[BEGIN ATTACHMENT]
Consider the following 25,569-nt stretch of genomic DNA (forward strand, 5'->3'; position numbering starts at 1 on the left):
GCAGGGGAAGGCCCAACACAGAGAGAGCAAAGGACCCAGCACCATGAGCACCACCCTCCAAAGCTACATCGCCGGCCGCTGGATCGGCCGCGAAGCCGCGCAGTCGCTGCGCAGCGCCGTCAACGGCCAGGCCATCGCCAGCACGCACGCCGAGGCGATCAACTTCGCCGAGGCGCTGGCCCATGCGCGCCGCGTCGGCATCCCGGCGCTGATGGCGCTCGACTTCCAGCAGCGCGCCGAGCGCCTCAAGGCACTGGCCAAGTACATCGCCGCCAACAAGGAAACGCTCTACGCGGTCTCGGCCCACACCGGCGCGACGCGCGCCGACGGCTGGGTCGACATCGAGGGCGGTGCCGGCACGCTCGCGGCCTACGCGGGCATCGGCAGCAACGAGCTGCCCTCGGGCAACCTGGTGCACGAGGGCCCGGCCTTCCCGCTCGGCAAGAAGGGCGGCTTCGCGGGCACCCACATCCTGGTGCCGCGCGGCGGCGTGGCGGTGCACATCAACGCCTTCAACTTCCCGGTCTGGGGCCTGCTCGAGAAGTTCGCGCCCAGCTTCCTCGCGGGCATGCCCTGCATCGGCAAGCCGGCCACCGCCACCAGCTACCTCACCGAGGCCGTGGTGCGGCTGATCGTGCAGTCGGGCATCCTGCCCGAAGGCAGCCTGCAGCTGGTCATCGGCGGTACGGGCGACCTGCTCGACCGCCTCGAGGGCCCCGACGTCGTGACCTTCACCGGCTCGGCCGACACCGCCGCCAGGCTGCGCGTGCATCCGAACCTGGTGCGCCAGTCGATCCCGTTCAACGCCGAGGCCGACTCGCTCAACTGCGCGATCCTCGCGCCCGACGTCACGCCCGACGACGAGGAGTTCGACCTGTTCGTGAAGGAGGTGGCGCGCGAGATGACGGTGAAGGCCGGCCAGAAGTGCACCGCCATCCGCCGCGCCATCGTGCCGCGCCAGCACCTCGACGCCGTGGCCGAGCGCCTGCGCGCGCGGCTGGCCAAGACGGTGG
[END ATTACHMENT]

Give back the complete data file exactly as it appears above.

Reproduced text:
Consider the following 25,569-nt stretch of genomic DNA (forward strand, 5'->3'; position numbering starts at 1 on the left):
GCAGGGGAAGGCCCAACACAGAGAGAGCAAAGGACCCAGCACCATGAGCACCACCCTCCAAAGCTACATCGCCGGCCGCTGGATCGGCCGCGAAGCCGCGCAGTCGCTGCGCAGCGCCGTCAACGGCCAGGCCATCGCCAGCACGCACGCCGAGGCGATCAACTTCGCCGAGGCGCTGGCCCATGCGCGCCGCGTCGGCATCCCGGCGCTGATGGCGCTCGACTTCCAGCAGCGCGCCGAGCGCCTCAAGGCACTGGCCAAGTACATCGCCGCCAACAAGGAAACGCTCTACGCGGTCTCGGCCCACACCGGCGCGACGCGCGCCGACGGCTGGGTCGACATCGAGGGCGGTGCCGGCACGCTCGCGGCCTACGCGGGCATCGGCAGCAACGAGCTGCCCTCGGGCAACCTGGTGCACGAGGGCCCGGCCTTCCCGCTCGGCAAGAAGGGCGGCTTCGCGGGCACCCACATCCTGGTGCCGCGCGGCGGCGTGGCGGTGCACATCAACGCCTTCAACTTCCCGGTCTGGGGCCTGCTCGAGAAGTTCGCGCCCAGCTTCCTCGCGGGCATGCCCTGCATCGGCAAGCCGGCCACCGCCACCAGCTACCTCACCGAGGCCGTGGTGCGGCTGATCGTGCAGTCGGGCATCCTGCCCGAAGGCAGCCTGCAGCTGGTCATCGGCGGTACGGGCGACCTGCTCGACCGCCTCGAGGGCCCCGACGTCGTGACCTTCACCGGCTCGGCCGACACCGCCGCCAGGCTGCGCGTGCATCCGAACCTGGTGCGCCAGTCGATCCCGTTCAACGCCGAGGCCGACTCGCTCAACTGCGCGATCCTCGCGCCCGACGTCACGCCCGACGACGAGGAGTTCGACCTGTTCGTGAAGGAGGTGGCGCGCGAGATGACGGTGAAGGCCGGCCAGAAGTGCACCGCCATCCGCCGCGCCATCGTGCCGCGCCAGCACCTCGACGCCGTGGCCGAGCGCCTGCGCGCGCGGCTGGCCAAGACGGTGG